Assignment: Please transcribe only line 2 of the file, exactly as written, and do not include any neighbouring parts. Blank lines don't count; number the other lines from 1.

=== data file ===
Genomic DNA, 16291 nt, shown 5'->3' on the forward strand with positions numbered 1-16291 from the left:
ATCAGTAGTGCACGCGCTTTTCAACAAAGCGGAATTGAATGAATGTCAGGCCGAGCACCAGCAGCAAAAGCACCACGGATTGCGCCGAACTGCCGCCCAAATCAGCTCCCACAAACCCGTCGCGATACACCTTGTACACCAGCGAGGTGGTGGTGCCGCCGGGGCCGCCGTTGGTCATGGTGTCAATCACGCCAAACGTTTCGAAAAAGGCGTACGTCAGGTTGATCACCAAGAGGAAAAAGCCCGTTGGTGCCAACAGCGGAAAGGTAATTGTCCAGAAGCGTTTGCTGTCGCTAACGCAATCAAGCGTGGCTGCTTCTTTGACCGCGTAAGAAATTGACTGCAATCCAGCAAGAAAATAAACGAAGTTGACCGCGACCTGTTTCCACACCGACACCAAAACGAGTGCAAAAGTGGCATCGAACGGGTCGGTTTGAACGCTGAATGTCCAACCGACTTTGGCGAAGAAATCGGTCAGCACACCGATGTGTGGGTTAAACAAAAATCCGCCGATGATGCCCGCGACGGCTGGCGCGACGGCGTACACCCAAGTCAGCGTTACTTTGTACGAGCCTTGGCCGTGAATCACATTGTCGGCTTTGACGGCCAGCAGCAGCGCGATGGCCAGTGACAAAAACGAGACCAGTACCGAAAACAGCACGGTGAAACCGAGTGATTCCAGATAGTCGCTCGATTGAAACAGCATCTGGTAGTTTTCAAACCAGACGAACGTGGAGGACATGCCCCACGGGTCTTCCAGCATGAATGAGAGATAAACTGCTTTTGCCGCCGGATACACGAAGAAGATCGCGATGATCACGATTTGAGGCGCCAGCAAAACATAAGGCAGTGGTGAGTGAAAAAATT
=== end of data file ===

ATCAGTAGTGCACGCGCTTTTCAACAAAGCGGAATTGAATGAATGTCAGGCCGAGCACCAGCAGCAAAAGCACCACGGATTGCGCCGAACTGCCGCCCAAATCAGCTCCCACAAACCCGTCGCGATACACCTTGTACACCAGCGAGGTGGTGGTGCCGCCGGGGCCGCCGTTGGTCATGGTGTCAATCACGCCAAACGTTTCGAAAAAGGCGTACGTCAGGTTGATCACCAAGAGGAAAAAGCCCGTTGGTGCCAACAGCGGAAAGGTAATTGTCCAGAAGCGTTTGCTGTCGCTAACGCAATCAAGCGTGGCTGCTTCTTTGACCGCGTAAGAAATTGACTGCAATCCAGCAAGAAAATAAACGAAGTTGACCGCGACCTGTTTCCACACCGACACCAAAACGAGTGCAAAAGTGGCATCGAACGGGTCGGTTTGAACGCTGAATGTCCAACCGACTTTGGCGAAGAAATCGGTCAGCACACCGATGTGTGGGTTAAACAAAAATCCGCCGATGATGCCCGCGACGGCTGGCGCGACGGCGTACACCCAAGTCAGCGTTACTTTGTACGAGCCTTGGCCGTGAATCACATTGTCGGCTTTGACGGCCAGCAGCAGCGCGATGGCCAGTGACAAAAACGAGACCAGTACCGAAAACAGCACGGTGAAACCGAGTGATTCCAGATAGTCGCTCGATTGAAACAGCATCTGGTAGTTTTCAAACCAGACGAACGTGGAGGACATGCCCCACGGGTCTTCCAGCATGAATGAGAGATAAACTGCTTTTGCCGCCGGATACACGAAGAAGATCGCGATGATCACGATTTGAGGCGCCAGCAAAACATAAGGCAGTGGTGAGTGAAAAAATT